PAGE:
While the Taliban government was in control, Pakistan too maintained friendly relations with them in the interest of keeping its western border secure, extending whatever support it could. The ISI played a role through the contacts it had developed during war against the Soviets.

In the wake of 9/11 things began to change. Having invaded Afghanistan in the name of war on terror, branding Taliban as brutes and their resistance as terrorism, the Americans wanted the Pakistan army and the ISI to join the war.

This posed a serious security concern for Pakistan. It could destabilize the Pak-Afghan border and strain relations with the Pashtun tribes on both sides of the Durand Line, the British drawn boundary that cut through the Pashtun region to divide British India and Afghanistan and which Pakistan had inherited. The fact that Pakistan’s border region, called Federally Administered Tribal Areas (FATA) is autonomous where the writ of the Pakistan Government does not prevail made matters more complex.

Pakistan’s military doctrine is based primarily on meeting the main threat from India on its eastern border while maintaining a peaceful border with Afghanistan in the west. A direct conflict with the Taliban would have forced Pakistan to divert its military assets from eastern to the western front, thus thinning out its defenses against India. This was the last thing Pakistan wanted to do because of its unfavorable ratio of 1:4 against India in terms of conventional forces. Understandably, President Musharraf was unwilling to do the American bidding.

U.S. projection of its military failures onto Pakistan

There always is a problem with powers that begin to act in imperialistic fashion. Their vision of the world becomes colored. They tend to believe that pursuit of their imperialist designs takes precedence over the national interests of those who cannot stand up to them, even if that means compromising their own national and security interests. America had also been behaving as one such imperial power and treated its smaller allies more like colonies. President Musharraf was threatened that in case of noncompliance with America’s wishes, “Pakistan would be bombed into the stone-age”. Musharraf was coerced into conceding to American demands.

Despite the state-of-the-art surveillance equipment and military hardware, the US and NATO forces failed to stop the Taliban fighters from moving back and forth into the unmarked Pak-Afghan border that passes through a treacherous mountainous region to regroup and strike on the invading foreign troops. The American commanders reacted by demanding that the Pakistan army engage these fighters and seal the border. Those with even the slightest knowledge of the area would know that the Americans were asking for the moon. This was physically impossible.

Pakistan army’s operations failed. In the process it earned a severe backlash from the local tribes who resented army’s action against their kinsmen from across the border who sought refuge in their area, as it violated the old tribal custom of providing sanctuary to any one who asked for it, even it was an enemy. The Pakistan army paid a heavy price. More soldiers died in this action than the combined number of casualties that the US and NATO troops have suffered in Afghanistan so far.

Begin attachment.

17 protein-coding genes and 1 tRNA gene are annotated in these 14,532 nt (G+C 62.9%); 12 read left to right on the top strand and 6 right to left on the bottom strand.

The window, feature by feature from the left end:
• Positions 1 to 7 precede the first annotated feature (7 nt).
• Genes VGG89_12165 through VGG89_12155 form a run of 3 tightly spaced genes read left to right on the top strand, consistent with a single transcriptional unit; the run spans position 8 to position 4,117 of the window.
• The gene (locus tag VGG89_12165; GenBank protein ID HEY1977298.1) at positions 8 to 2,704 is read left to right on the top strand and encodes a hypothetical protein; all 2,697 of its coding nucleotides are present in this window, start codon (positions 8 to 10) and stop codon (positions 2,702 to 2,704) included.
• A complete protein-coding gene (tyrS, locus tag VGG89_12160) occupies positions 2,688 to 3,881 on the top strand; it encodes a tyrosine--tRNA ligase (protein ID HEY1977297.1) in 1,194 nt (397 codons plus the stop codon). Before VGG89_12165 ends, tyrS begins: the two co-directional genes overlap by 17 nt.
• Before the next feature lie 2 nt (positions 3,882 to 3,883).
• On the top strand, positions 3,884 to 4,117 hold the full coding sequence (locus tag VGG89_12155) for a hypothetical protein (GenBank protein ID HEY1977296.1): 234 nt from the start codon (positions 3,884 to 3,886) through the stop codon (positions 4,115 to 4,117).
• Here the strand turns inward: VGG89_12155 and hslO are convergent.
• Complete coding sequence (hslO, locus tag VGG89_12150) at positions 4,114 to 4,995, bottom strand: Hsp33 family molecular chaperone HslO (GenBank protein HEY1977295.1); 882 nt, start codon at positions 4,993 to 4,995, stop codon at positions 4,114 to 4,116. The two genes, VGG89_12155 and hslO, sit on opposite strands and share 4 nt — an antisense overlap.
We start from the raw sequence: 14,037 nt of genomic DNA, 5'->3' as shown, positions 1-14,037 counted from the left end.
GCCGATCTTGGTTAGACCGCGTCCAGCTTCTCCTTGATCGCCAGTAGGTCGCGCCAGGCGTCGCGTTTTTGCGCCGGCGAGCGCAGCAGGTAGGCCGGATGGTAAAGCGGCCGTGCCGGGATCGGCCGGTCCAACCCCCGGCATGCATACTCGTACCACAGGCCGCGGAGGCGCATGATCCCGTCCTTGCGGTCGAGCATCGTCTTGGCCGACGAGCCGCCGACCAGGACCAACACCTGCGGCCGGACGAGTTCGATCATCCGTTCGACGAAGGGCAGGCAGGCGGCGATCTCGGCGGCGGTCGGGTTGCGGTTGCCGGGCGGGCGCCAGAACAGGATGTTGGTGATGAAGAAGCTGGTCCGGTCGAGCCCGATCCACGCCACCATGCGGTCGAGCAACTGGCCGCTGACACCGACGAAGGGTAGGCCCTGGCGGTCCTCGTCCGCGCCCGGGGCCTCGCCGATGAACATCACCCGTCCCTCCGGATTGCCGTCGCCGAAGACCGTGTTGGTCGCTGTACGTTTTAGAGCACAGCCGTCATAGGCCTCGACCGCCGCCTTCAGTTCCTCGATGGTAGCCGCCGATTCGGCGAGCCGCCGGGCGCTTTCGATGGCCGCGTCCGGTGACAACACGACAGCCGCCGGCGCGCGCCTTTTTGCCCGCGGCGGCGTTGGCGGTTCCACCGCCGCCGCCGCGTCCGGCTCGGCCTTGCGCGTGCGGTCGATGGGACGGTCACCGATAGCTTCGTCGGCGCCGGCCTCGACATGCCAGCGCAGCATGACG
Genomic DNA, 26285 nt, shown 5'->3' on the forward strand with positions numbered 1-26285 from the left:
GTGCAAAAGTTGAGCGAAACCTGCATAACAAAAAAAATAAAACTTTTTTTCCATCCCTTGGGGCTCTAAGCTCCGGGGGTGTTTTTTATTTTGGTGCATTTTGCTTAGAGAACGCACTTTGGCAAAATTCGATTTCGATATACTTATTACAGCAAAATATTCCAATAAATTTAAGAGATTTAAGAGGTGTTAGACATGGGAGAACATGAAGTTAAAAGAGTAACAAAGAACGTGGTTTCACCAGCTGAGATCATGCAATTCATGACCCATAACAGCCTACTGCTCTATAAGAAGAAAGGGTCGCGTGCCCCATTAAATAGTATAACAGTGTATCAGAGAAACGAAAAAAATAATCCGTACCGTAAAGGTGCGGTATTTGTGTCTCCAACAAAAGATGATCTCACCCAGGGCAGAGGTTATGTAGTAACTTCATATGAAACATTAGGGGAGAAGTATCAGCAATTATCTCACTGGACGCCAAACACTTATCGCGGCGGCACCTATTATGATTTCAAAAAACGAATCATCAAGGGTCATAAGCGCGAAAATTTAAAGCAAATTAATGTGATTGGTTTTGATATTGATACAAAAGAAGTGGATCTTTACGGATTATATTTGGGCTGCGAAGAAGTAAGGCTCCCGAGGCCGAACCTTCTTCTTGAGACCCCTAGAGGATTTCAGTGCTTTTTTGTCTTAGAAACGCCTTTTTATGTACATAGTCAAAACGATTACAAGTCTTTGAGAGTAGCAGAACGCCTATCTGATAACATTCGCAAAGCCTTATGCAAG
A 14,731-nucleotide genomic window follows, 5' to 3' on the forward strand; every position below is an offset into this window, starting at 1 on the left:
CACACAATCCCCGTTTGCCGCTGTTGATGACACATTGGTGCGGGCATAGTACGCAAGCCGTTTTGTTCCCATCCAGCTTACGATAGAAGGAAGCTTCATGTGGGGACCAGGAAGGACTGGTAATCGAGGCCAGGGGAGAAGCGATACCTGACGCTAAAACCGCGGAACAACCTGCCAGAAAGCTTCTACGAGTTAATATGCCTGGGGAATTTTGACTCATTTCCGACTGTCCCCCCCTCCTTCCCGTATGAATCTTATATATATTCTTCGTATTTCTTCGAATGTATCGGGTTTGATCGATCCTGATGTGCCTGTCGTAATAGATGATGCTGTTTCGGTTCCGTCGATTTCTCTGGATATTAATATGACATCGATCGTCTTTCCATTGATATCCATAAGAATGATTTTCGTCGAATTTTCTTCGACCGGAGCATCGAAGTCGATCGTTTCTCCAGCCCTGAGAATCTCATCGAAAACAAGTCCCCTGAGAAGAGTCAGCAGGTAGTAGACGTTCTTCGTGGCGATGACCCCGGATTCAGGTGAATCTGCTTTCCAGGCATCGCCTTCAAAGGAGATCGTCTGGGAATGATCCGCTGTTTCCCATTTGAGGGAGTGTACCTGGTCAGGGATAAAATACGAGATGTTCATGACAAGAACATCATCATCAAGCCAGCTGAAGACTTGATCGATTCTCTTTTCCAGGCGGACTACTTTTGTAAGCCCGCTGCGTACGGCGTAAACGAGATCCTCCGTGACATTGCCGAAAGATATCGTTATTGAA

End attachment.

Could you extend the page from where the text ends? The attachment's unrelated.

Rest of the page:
President Musharraf under advice of his army commanders and the intelligence community called off the action and resorted to persuasion instead. Through jirgas (assembly of tribal elders) effort was made for the tribesmen to voluntarily stop the influx of Taliban fighters. It didn’t succeed either. This was not to the liking of the American commanders. They blamed the ISI for working against their interests.

Washington accuses the ISI of complicity with insurgents

Washington and the American media frequently alleged that elements within ISI were maintaining contacts with the Taliban and attributed the failure of American troops in combating the Taliban to these contacts. Such allegations were also found to be part of the raw, unverified and even fabricated field reports ‘leaked’ in Afghanistan recently and splashed in the western media. The Americans have in the past also described the ISI to be out of control and demanded of the Pakistan government to purge the agency of Taliban sympathizers.

This is ridiculous. Firstly, ISI is a military organization operating under strict organizational control and discipline where officers are rotated in the normal course. It functions according to a defined mandate, unlike armed forces in some other countries and unlike the CIA which is known to be an invisible government on its own. Above all, Pakistan and its military are committed to weeding out religious extremism as a matter of state policy.
Secondly, if the American troops are so incapable of overcoming a rag tag army of Taliban and if the complicity of ISI with the Taliban can be instrumental in changing the course of the American war, then it is a sad day for America as a super power and the strength of NATO forces becomes questionable.

Thirdly, in the world of intelligence, contacts are kept even with the enemy and at all times. CIA keeps contacts within Russia and other hostile countries. Israel, the great American ally, spies on America itself. It is common for all intelligence agencies to do this in the security interests of their countries. Why then should America expect an exception to be made in case of ISI? Why should contacts that ISI developed with the mujahedeen and the Taliban earlier, and which if it does still maintain, become a source of such great concern for the American administration?